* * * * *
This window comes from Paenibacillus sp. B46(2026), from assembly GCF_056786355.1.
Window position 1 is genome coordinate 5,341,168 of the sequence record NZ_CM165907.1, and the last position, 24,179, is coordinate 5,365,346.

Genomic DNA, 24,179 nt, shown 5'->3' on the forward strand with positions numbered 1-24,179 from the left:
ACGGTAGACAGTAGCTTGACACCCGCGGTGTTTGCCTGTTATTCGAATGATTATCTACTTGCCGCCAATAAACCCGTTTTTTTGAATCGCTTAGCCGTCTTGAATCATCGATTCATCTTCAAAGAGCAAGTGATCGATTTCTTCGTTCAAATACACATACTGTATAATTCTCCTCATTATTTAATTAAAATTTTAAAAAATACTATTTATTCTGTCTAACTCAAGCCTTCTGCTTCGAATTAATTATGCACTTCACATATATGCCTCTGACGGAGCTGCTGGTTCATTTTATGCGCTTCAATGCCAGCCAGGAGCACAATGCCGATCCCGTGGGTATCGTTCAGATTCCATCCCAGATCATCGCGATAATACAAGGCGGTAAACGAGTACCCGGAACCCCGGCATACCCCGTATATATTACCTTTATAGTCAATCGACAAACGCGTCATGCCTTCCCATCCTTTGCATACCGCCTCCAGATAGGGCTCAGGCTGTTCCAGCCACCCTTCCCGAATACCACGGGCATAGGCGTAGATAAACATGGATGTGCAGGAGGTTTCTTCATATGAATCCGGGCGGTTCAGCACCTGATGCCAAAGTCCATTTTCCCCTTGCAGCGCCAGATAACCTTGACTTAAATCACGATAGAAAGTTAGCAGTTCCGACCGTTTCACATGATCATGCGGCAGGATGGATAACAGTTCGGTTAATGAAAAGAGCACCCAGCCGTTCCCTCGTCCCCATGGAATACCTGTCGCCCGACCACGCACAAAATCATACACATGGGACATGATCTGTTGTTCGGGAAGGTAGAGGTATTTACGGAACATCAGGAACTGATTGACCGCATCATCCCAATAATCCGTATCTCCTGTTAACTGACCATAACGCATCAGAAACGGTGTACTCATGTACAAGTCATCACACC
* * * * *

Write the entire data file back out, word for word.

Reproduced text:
This window comes from Paenibacillus sp. B46(2026), from assembly GCF_056786355.1.
Window position 1 is genome coordinate 5,341,168 of the sequence record NZ_CM165907.1, and the last position, 24,179, is coordinate 5,365,346.

Genomic DNA, 24,179 nt, shown 5'->3' on the forward strand with positions numbered 1-24,179 from the left:
ACGGTAGACAGTAGCTTGACACCCGCGGTGTTTGCCTGTTATTCGAATGATTATCTACTTGCCGCCAATAAACCCGTTTTTTTGAATCGCTTAGCCGTCTTGAATCATCGATTCATCTTCAAAGAGCAAGTGATCGATTTCTTCGTTCAAATACACATACTGTATAATTCTCCTCATTATTTAATTAAAATTTTAAAAAATACTATTTATTCTGTCTAACTCAAGCCTTCTGCTTCGAATTAATTATGCACTTCACATATATGCCTCTGACGGAGCTGCTGGTTCATTTTATGCGCTTCAATGCCAGCCAGGAGCACAATGCCGATCCCGTGGGTATCGTTCAGATTCCATCCCAGATCATCGCGATAATACAAGGCGGTAAACGAGTACCCGGAACCCCGGCATACCCCGTATATATTACCTTTATAGTCAATCGACAAACGCGTCATGCCTTCCCATCCTTTGCATACCGCCTCCAGATAGGGCTCAGGCTGTTCCAGCCACCCTTCCCGAATACCACGGGCATAGGCGTAGATAAACATGGATGTGCAGGAGGTTTCTTCATATGAATCCGGGCGGTTCAGCACCTGATGCCAAAGTCCATTTTCCCCTTGCAGCGCCAGATAACCTTGACTTAAATCACGATAGAAAGTTAGCAGTTCCGACCGTTTCACATGATCATGCGGCAGGATGGATAACAGTTCGGTTAATGAAAAGAGCACCCAGCCGTTCCCTCGTCCCCATGGAATACCTGTCGCCCGACCACGCACAAAATCATACACATGGGACATGATCTGTTGTTCGGGAAGGTAGAGGTATTTACGGAACATCAGGAACTGATTGACCGCATCATCCCAATAATCCGTATCTCCTGTTAACTGACCATAACGCATCAGAAACGGTGTACTCATGTACAAGTCATCACACC